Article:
HomeProfessionalsCareer DevelopmentFellowsInnovations in Fellowship Education2015 ▶ Variability in Structure of University Pulmonary/Critical Care Fellowships and Retention of Fellows in Academic Medicine
Variability in Structure of University Pulmonary/Critical Care Fellowships and Retention of Fellows in Academic Medicine

University of South Carolina
Charleston, SC

Program Director: Nicholas Pastis, MD
Program Type: Pulmonary and Critical Care Medicine
Abstract Authors: Nandita Nadig, MD, Allison Vanderbilt, MD, Dee Ford, MD, Lynn Schnapp, MD, Nicholas J Pastis, MD

The past decade has witnessed tremendous change in graduate medical education based on mandates by the Accreditation Council for Graduate Medical Education (ACGME).Despite ACGME guidelines, individual fellowship programs are challenged to find a format which meets the ACGME requirements, grooms fellows to be trusted clinicians, and encourages them to enter academic careers. While requirements exist for program structure and for amounts of training time, there can be significant leeway in how programs achieve these requirements. Little is known about this variability or the implications of different training strategies on the retention of fellows in academic medicine. This study was undertaken as part of an internal effort to evaluate and revise the program structure of the pulmonary and critical care (PCCM) fellowship at the Medical University of South Carolina (MUSC). We conducted a survey of 40 US PCCM program directors at major academic centers to use as a guide for tailoring the structure of our program with the goal of enhancing retention of fellows into academic medicine.

A 30-item survey was developed through rigorous internal review and was administered via email to select (40) programs that were in similar structure to MUSC. The survey questions defined variations in the training structure (clinical, research, educational) of PCCM programs and identified factors associated with retaining fellows in academic medicine. Descriptive statistics, cronbach’s alpha, correlations, and repeated measures analysis of variance (ANOVA) were calculated. All data was analyzed in SPSS 21.0.

Twenty-one fellowship directors out of the 40 (52% response rate) completed the survey. Program directors reported that within the past 5 years, 38% of their fellows remained in academic medicine and 20% remained in academics with significant research focus. The Pearson’s correlation revealed a statistically significant relationship between the percent of fellows who obtained a master’s degree and the percent of fellows who graduated and remained in academics (rs = .559, p < .008). The survey also revealed statistically significant relationships between scholarly requirements (grant proposals, peer reviewed original research projects) and the percent of fellows who graduated and remained in academics. Based on these results, the internal program structure at MUSC was substantially revised to increase the focus on research and grant funding opportunities. Revisions included offering clinician scientist training for two of the five third year fellows committed to pursuing grant funding opportunities. This change has led to a fourth year of fellowship for research and a Master’s of Science in Clinical Research (MSCR) during that time for those two fellows. Previously, only 1 fellow in the past 10 years achieved grant funding and pursued a fourth year with a MSCR. In addition to these changes, the fellow conferences were modified to provide feedback via the biannual research work-in-progress conference and the institution of regular research mentorship committee meetings.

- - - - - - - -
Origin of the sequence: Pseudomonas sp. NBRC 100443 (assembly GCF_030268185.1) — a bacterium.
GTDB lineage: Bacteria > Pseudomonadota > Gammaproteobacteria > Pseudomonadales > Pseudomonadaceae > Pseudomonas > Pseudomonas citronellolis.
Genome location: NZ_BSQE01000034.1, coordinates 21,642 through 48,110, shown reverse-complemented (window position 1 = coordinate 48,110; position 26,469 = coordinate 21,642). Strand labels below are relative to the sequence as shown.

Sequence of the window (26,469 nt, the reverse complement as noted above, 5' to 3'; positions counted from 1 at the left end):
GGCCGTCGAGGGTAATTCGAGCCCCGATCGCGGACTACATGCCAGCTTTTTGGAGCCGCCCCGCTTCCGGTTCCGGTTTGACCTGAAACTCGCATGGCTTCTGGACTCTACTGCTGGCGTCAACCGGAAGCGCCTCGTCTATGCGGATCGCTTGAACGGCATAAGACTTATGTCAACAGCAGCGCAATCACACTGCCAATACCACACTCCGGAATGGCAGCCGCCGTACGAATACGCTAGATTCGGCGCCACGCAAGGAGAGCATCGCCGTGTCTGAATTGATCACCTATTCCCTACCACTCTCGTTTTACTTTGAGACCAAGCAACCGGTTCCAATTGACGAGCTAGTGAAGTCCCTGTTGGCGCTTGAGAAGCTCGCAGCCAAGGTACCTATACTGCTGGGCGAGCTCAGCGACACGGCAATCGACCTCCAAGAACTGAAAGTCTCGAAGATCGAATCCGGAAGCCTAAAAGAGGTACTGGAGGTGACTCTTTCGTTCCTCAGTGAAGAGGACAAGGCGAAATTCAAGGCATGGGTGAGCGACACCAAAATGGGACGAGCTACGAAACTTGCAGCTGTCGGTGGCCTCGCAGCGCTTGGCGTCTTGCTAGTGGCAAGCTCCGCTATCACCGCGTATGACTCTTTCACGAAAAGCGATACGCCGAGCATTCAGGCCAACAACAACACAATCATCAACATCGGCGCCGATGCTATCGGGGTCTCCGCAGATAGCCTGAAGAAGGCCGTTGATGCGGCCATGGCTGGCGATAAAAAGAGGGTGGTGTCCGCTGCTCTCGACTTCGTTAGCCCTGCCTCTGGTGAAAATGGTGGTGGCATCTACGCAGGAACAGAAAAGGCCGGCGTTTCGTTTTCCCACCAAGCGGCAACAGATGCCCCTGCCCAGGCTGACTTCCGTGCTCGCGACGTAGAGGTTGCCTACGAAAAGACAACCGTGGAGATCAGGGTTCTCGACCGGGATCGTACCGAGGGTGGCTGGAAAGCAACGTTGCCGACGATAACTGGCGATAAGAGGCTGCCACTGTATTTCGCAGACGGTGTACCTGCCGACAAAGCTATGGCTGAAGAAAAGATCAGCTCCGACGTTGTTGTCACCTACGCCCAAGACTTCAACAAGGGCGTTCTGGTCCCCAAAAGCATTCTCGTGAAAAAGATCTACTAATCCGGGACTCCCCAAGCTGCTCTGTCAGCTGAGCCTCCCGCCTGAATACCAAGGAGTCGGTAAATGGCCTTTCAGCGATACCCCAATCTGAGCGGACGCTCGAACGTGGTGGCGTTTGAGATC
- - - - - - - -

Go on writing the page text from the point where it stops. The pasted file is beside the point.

This survey offers some insights that may be useful to fellowship program directors desiring to increase retention of fellows in academic medicine. In particular, advanced education in research was associated with academic retention. We will be prospectively evaluating whether enhanced research curriculum (research training, mentorship and regular peer/faculty feedback) leads to increased retention of fellows in academic careers.


Last Reviewed: July 2016